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Myanmar's IPR laws near completion

Publication Date : 31-07-2014

 

Though Myanmar has reopened its door to the world for two years, many famous international brands, franchises, cars and product lines remain absent.

Fingers have been pointing to the absence of a modern framework for protecting intellectual property rights (IPR) as a deterent to foreign investment, but Myanmar is accelerating its drive to ensure the enactment of new laws that comply with international standards.

Ba Shwe, deputy minister for science and technology, said yesterday that the Ministry of Science and Technology is finalising a draft set of intellectual property (IP) laws in close consultation with foreign experts.

In his response to MP Saw Maw Tun’s query on the progress of the laws, he told Parliament yesterday that the ministry is working with IP organisations from Asean, Japan and South Korea on the draft laws. This is on top of a series of talks on the issue. He insisted that the ministry is giving priority to the enactment of the IP-related laws.

“The laws are aimed at ensuring economic development of the country and protection to local and foreign innovators and IP rights owners. We’re making progress in enacting the laws,” said Ba Shwe.

The ministry submitted IP rights law, and Industrial IP law and copyright law to the Union Attorney-General Office last month. Once the office finishes the screening, the ministry will amend the laws accordingly. Then, the drafts will be forwarded to Parliament.

“Now, we are applying the Indian laws. We need to enact our own IP laws as quickly as possible,” said MP Saw Maw Tun, referring to the legal framework used under British colonial rule when the same set of laws applied to India and Myanmar.

“My concern is how to ensure safety of medicine, food, goods and services for consumers, while protect local and foreign investors as well as programmers in accordance with the law,” he added.

There is little recognition of foreign companies’ trademarks, patents and copyrights in Myanmar at present. Without the laws, patents and industrial designs are still governed by the India Patents and Design Law of 1911. They are also subjected to a wide range of domestic laws, including:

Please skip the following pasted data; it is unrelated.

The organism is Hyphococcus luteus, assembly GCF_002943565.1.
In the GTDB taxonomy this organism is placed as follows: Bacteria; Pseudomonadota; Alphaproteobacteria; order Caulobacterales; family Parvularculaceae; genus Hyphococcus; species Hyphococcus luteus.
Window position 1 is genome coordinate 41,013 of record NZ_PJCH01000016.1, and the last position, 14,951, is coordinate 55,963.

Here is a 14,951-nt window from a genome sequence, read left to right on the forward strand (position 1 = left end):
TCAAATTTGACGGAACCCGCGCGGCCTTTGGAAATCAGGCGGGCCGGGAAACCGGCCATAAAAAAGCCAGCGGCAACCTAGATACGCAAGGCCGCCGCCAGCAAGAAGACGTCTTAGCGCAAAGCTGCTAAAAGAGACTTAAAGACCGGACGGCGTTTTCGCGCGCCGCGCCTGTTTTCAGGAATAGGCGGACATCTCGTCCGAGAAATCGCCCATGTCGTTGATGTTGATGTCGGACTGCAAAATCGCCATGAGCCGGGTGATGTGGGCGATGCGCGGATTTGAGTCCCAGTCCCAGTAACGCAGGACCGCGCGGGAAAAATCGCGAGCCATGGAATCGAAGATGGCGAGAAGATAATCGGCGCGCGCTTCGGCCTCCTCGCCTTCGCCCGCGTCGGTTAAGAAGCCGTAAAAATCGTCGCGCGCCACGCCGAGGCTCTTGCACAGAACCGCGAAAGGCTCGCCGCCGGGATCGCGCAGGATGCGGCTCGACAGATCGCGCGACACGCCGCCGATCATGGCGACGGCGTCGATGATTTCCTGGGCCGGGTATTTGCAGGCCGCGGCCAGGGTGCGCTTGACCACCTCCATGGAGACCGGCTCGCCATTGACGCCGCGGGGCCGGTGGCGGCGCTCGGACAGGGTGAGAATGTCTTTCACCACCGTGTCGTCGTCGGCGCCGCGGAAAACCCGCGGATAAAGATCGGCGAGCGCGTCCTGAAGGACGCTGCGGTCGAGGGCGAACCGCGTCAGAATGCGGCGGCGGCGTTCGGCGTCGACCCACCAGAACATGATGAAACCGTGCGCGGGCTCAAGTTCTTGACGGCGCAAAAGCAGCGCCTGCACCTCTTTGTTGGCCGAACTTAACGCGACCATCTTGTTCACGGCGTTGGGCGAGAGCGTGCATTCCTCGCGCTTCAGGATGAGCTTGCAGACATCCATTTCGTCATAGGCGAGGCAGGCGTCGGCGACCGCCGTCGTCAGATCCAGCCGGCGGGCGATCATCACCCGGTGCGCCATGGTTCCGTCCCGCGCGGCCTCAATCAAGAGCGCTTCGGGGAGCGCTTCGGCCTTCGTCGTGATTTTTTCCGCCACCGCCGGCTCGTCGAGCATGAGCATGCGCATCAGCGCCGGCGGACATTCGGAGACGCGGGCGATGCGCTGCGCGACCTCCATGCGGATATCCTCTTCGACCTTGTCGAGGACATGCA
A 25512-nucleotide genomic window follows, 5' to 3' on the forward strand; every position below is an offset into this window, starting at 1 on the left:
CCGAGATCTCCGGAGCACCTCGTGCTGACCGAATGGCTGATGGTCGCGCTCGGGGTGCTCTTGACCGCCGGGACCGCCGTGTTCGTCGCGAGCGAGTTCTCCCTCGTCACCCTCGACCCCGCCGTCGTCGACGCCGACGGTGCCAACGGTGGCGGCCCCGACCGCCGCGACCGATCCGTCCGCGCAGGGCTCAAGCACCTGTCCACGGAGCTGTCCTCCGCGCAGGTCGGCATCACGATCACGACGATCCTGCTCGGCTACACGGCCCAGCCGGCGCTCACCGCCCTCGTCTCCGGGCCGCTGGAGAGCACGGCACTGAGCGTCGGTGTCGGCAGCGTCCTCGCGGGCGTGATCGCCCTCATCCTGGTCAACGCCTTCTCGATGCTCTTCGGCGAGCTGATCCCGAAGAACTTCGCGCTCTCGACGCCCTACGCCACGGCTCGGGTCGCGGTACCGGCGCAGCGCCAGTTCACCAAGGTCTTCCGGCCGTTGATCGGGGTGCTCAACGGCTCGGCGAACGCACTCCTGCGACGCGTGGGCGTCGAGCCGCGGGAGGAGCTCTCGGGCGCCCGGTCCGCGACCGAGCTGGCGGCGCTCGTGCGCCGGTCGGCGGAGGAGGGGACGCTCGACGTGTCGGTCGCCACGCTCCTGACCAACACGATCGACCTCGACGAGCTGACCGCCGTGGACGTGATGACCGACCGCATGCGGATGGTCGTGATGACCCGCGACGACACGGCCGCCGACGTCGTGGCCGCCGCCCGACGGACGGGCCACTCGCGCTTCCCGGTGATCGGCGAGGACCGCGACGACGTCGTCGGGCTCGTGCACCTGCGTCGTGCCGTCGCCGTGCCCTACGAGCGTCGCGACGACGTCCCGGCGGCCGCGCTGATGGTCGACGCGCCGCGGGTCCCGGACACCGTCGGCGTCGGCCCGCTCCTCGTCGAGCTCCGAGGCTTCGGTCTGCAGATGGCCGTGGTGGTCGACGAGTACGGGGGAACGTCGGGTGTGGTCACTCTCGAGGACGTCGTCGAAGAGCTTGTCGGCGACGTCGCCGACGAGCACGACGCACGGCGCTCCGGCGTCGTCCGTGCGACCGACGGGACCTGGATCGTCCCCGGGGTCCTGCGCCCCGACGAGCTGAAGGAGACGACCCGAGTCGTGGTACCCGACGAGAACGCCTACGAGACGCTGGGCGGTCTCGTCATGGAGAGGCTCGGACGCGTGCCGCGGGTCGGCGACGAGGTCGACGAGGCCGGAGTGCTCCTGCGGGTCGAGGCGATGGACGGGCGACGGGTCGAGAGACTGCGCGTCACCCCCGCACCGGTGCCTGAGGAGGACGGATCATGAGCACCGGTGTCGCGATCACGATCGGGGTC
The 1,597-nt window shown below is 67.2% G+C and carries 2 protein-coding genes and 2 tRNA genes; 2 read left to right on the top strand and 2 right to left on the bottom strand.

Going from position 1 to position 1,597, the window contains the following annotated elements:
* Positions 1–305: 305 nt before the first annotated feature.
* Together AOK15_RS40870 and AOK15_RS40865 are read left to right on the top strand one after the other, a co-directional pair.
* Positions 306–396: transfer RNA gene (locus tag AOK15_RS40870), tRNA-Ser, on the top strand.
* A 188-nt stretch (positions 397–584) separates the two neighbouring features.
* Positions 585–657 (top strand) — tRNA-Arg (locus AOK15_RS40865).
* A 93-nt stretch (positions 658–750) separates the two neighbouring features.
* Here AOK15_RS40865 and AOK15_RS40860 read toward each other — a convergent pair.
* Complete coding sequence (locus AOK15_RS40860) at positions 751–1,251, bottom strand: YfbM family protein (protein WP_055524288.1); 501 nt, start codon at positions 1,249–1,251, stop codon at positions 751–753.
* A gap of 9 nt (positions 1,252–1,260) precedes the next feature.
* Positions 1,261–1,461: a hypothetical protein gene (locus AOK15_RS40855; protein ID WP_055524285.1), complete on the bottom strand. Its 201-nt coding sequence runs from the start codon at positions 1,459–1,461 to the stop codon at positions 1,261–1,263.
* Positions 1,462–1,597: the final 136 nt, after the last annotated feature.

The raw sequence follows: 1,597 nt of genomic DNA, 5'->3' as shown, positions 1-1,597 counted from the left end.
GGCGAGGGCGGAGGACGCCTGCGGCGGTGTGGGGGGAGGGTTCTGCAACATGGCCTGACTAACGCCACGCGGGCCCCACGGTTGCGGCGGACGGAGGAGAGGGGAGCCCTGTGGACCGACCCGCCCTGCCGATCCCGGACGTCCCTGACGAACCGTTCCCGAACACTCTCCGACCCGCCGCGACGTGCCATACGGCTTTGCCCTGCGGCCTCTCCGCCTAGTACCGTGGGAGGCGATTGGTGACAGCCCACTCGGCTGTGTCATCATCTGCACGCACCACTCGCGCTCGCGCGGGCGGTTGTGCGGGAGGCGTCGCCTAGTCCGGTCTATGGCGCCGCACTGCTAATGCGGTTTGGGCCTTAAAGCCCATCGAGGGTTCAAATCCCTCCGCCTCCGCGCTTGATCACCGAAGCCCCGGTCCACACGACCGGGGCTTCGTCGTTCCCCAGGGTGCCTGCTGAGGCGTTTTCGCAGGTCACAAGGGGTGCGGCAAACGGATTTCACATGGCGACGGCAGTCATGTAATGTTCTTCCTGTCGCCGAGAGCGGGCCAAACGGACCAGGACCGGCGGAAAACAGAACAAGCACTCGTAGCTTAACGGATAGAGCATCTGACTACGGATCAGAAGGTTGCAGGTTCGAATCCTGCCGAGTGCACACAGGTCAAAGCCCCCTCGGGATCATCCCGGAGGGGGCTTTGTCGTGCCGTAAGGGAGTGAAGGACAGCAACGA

- Myanmar Penal Code (1861)
- The Specific Relief Act (1877)
- The Sea Customs Act (1878)
- The Registration Act (1909)
- Foreign Investment Law
- Citizen Investment Law (1989)
-  Television and Video Law
- Computer Science Development Law
- Merchandise Marks Act
- Land Customs Act
- Computer Science Development Law

Myanmar is a member of the World Intellectual Property Organisation (WIPO) and also a member of the World Trade Organisation and a signatory to the TRIPS Agreement (Trade Related Aspects of Intellectual Property Rights).
Only a few multinational companies have made their presence felt in the country, due to poor IPR protection. In a country of 60 million, there are only about 1,000 computer programmers, according to the Software Industry Development Committee.

Realising the necessity of such laws, Myanmar started the process of drafting the laws addressing patent, copyright and trademark issues in 2004 to bring the country into compliance with the TRIPS Agreement.

From an article on its website, US law firm Pillsbury Winthrop Shaw Pittman remained optimistic that the laws would be enacted soon.

In the absence of such laws, “implementation of a strategy for protective measures should be at the top of the list of actions for companies considering entry into this opening market”.

“There is a reason to hope that IP protections may be addressed by new legislation as the economy opens, although there are no specific plans at present,” the article said.

According to WIPO, Myanmar’s ranking in terms of patent, copyrights, and trademarks applications is low. In 2013, from total 205,300 applications, 57,239 were from companies based in the United States. Japan, China, Germany and South Korea followed.

There was no such information for Myanmar in 2013. During 1998-2012, there was only one application filed for industrial design registrations, according to WIPO. The registration in 2007 was completed outside Myanmar. During the period, only two patents were granted – both to overseas proprietors.

On trademark registrations, domestic proprietors accounted for 4,422 in 2012 against 4,068 overseas proprietors. Activities started to quicken in 2011.

According to a recent article in Inside Counsel, a publication for international legal professionals, Nay Pyi Taw has realised that without modern IPR laws it stands little chance of being granted trade priveleges under the United States’ generalised system of preferences.

 “Once enacted, though, implementing regulations should follow shortly, and the entire subject should be clarified for foreign copyright owners under the country’s 2012 Foreign Investment Law. Myanmar has come a long way to becoming again a full member of the international community. IPR protection is an essential element of that effort, and Myanmar will hopefully cross that threshold later this year,” wrote Eric Rose, the lead director of Herzfeld Rubin Meyer & Rose, the first US law firm in Myanmar.

 

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